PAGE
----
Pride Month Comes Out into the Aisles
Retailers are ramping up their Pride Month merchandising plans as the demand for LGBTQ-themed products rises.
LGBTQ rights used to be a no-win issue for traditional retailers who feared offending another part of the customer base if they showed support. Pride Month celebration participants may have seen parade floats and promotional sponsorship from retailers, and those reading specialized media would have known which companies gave support, but until recently the activity flew under the radar of the larger population.
The tide shifted following the U.S. Supreme Court's 5-4 ruling in 2016 finding that same-sex marriage is a constitutionally protected right. According to the Pew Research Center, support of same-sex marriage among Millennials has climbed from 53% in 2007 to 74% last year. Support for gay marriage among earlier generations is also growing over time, with 62% of all Americans now saying they favor allowing gays and lesbians to marry.
Retailers today are eager to show how progressive they are, even ones rooted deeply in conservative territory like Walmart. The mass merchant in June prominently showcased pride-themed products online – both on walmart.com and Jet.com. For the first time, Walmart even opened Action Alley to brand-supplied Pride Month activation. In at least some stores, Mars Inc.'s M&M's complemented the secondary merchandising it received on a four-way near checkout with a side panel depicting M&M's candies arranged in a rainbow alongside a "yes to sharing love" message.
Selling pride in the aisles brings greater visibility and support for the cause, though major companies still frequently use generic language about love instead of employing the word "gay." Marketers must be cautious not to be seen as disingenuous, and walk the fine line between support and crass marketing. In today's age of increasing transparency, due diligence is also required of manufacturers to make sure sourcing partnerships aren't with companies that are complicit in human rights violations.
Nonetheless, being inclusive is simply good for business, particularly for retailers like Target whose growth plan is rooted in urban, progressive markets. The mass merchant even made actively advertising to gay families a part of its turnaround plan.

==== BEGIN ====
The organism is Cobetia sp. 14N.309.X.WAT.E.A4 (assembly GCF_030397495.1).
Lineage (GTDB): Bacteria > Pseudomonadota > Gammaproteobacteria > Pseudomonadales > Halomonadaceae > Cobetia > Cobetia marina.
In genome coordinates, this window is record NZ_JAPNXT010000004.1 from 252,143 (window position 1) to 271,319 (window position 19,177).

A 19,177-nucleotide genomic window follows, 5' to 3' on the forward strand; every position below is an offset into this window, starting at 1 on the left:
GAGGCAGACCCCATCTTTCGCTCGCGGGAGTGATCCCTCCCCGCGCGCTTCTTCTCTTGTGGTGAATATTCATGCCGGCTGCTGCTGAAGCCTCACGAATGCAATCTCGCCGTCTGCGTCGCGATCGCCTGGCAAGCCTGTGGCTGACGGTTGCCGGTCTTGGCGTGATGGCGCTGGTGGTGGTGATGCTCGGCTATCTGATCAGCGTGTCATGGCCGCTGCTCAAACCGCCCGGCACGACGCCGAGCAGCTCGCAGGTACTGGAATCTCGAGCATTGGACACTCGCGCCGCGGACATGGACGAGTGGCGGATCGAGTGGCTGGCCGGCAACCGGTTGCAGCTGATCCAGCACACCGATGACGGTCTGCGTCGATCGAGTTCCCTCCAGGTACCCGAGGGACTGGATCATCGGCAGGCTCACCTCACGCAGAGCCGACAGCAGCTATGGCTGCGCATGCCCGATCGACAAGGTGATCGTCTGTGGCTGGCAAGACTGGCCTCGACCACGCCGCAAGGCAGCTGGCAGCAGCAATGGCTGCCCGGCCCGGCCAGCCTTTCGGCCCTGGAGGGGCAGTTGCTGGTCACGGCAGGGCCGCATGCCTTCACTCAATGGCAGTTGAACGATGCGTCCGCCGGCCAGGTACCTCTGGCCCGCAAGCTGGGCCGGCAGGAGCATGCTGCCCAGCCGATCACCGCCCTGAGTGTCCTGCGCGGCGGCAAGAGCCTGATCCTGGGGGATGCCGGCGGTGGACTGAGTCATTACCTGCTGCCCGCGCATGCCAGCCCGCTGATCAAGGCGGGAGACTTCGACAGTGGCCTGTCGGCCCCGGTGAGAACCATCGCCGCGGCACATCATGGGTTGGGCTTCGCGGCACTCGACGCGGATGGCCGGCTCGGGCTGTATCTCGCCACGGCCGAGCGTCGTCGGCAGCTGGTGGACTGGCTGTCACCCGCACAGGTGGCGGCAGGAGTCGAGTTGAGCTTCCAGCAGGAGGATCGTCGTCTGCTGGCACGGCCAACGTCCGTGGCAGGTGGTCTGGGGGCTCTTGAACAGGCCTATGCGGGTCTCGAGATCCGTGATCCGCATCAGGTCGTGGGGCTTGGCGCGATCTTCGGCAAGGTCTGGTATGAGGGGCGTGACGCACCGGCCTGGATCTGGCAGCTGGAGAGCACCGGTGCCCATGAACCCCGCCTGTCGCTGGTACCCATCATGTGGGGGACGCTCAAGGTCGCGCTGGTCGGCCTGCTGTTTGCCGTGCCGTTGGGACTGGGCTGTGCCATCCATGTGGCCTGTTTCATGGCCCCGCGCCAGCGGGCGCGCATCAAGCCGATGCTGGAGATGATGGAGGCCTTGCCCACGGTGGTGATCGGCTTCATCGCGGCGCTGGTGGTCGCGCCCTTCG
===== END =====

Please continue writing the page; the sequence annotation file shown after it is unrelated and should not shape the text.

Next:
Describing how the retailer has expanded its sights beyond the typical suburban soccer mom, Target senior vice president of media and guest engagement Kristi Argyilan said in a keynote presentation at the 2015 Shopper Marketing Conference & Expo (now renamed the Path to Purchase Expo) that the retailer's new target demographic spans Hispanics, Millennials, urbanites, families with two dads and families with more kids.
That year, Target introduced a #TakePride advertising campaign led by an 80-second TV spot and supported with social media activation. This was also the first time the cause gained a strong merchandising presence in stores, with colorful rainbow rack headers identifying themed apparel and accessories.
This year, Target expanded its Pride Month efforts to additional categories, securing an exclusive version of 20th Century Fox's Love, Simon home video boasting bonus footage and a booklet comprising content from the movie, which was a romantic comedy-drama about closeted gay teenager Simon Spier (played by Nicholas Robinson). Illuminated signs touted the film's arrival in stores and account-specific floorstands were spotted in at least one Culver City, CA, store. A feature in the retailer's June 10 circular, a display ad on target.com, and Facebook and Twitter updates supported.
Target also promoted a limited-edition "Shave with Pride" gift set from digital-native men's grooming brand Harry's that the retailer made available in stores and online. Priced at $24.99, the set encompassed Harry's shaving gel, a razor handle in an iridescent finish and three blade cartridges in a bright, cheerful box designed by artists Craig & Karl. Target indicated that 100% of profits from the set were slated to support LGBTQ causes. A display ad on target.com touted the set, which also was available on harrys.com and walmart.com.
Elsewhere online and in stores, Target also launched more than 90 new rainbow-adorned and pride-themed SKUs, including more apparel than ever before. The collection was available at 295 of the retailer’s 1,829 stores and on target.com.
Best Buy also has been a longtime supporter of the LGBTQ community, but this year was the first time it leveraged Pride Month from a merchandising perspective. The consumer electronics retailer sold pride-themed accessories online throughout June, including phone cases, Apple watch straps and phone grips depicting a range of rainbow designs and colors from brands ArtsCase, Dynex and PopSockets. Not offered in stores, the SKUs were available for delivery and in-store pickup at most locations. Online support spanned a home page display ad, circular feature and social media updates.